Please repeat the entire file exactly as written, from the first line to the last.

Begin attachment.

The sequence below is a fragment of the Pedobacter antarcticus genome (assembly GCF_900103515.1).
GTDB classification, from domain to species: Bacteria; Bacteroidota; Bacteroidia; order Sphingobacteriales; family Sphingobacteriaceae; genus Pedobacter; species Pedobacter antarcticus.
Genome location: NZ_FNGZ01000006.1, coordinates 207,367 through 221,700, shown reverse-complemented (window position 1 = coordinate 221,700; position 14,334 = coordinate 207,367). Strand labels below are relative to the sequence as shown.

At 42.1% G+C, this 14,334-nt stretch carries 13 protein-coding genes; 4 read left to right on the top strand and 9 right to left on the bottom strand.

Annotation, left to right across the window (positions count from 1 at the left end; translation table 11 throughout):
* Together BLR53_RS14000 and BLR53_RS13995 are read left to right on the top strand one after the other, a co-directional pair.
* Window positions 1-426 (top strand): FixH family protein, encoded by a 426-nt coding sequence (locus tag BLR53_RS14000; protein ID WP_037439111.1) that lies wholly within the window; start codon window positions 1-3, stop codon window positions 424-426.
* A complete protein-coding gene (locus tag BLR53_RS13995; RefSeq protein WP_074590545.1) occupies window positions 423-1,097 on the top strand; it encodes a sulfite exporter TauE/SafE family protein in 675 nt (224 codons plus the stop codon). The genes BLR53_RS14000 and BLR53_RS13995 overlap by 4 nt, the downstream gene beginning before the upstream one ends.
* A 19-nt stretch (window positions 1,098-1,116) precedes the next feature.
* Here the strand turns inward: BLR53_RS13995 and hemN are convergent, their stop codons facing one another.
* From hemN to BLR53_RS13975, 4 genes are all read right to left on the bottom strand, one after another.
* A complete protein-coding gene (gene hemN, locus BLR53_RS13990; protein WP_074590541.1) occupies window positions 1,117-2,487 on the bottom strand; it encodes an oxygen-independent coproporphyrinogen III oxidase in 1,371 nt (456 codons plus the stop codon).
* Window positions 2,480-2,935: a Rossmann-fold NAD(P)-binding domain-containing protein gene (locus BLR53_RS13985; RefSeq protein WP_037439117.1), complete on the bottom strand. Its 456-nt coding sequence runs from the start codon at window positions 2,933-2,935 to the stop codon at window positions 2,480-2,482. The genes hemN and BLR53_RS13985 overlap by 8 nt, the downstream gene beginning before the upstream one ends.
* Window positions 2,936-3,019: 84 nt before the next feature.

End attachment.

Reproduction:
The sequence below is a fragment of the Pedobacter antarcticus genome (assembly GCF_900103515.1).
GTDB classification, from domain to species: Bacteria; Bacteroidota; Bacteroidia; order Sphingobacteriales; family Sphingobacteriaceae; genus Pedobacter; species Pedobacter antarcticus.
Genome location: NZ_FNGZ01000006.1, coordinates 207,367 through 221,700, shown reverse-complemented (window position 1 = coordinate 221,700; position 14,334 = coordinate 207,367). Strand labels below are relative to the sequence as shown.

At 42.1% G+C, this 14,334-nt stretch carries 13 protein-coding genes; 4 read left to right on the top strand and 9 right to left on the bottom strand.

Annotation, left to right across the window (positions count from 1 at the left end; translation table 11 throughout):
* Together BLR53_RS14000 and BLR53_RS13995 are read left to right on the top strand one after the other, a co-directional pair.
* Window positions 1-426 (top strand): FixH family protein, encoded by a 426-nt coding sequence (locus tag BLR53_RS14000; protein ID WP_037439111.1) that lies wholly within the window; start codon window positions 1-3, stop codon window positions 424-426.
* A complete protein-coding gene (locus tag BLR53_RS13995; RefSeq protein WP_074590545.1) occupies window positions 423-1,097 on the top strand; it encodes a sulfite exporter TauE/SafE family protein in 675 nt (224 codons plus the stop codon). The genes BLR53_RS14000 and BLR53_RS13995 overlap by 4 nt, the downstream gene beginning before the upstream one ends.
* A 19-nt stretch (window positions 1,098-1,116) precedes the next feature.
* Here the strand turns inward: BLR53_RS13995 and hemN are convergent, their stop codons facing one another.
* From hemN to BLR53_RS13975, 4 genes are all read right to left on the bottom strand, one after another.
* A complete protein-coding gene (gene hemN, locus BLR53_RS13990; protein WP_074590541.1) occupies window positions 1,117-2,487 on the bottom strand; it encodes an oxygen-independent coproporphyrinogen III oxidase in 1,371 nt (456 codons plus the stop codon).
* Window positions 2,480-2,935: a Rossmann-fold NAD(P)-binding domain-containing protein gene (locus BLR53_RS13985; RefSeq protein WP_037439117.1), complete on the bottom strand. Its 456-nt coding sequence runs from the start codon at window positions 2,933-2,935 to the stop codon at window positions 2,480-2,482. The genes hemN and BLR53_RS13985 overlap by 8 nt, the downstream gene beginning before the upstream one ends.
* Window positions 2,936-3,019: 84 nt before the next feature.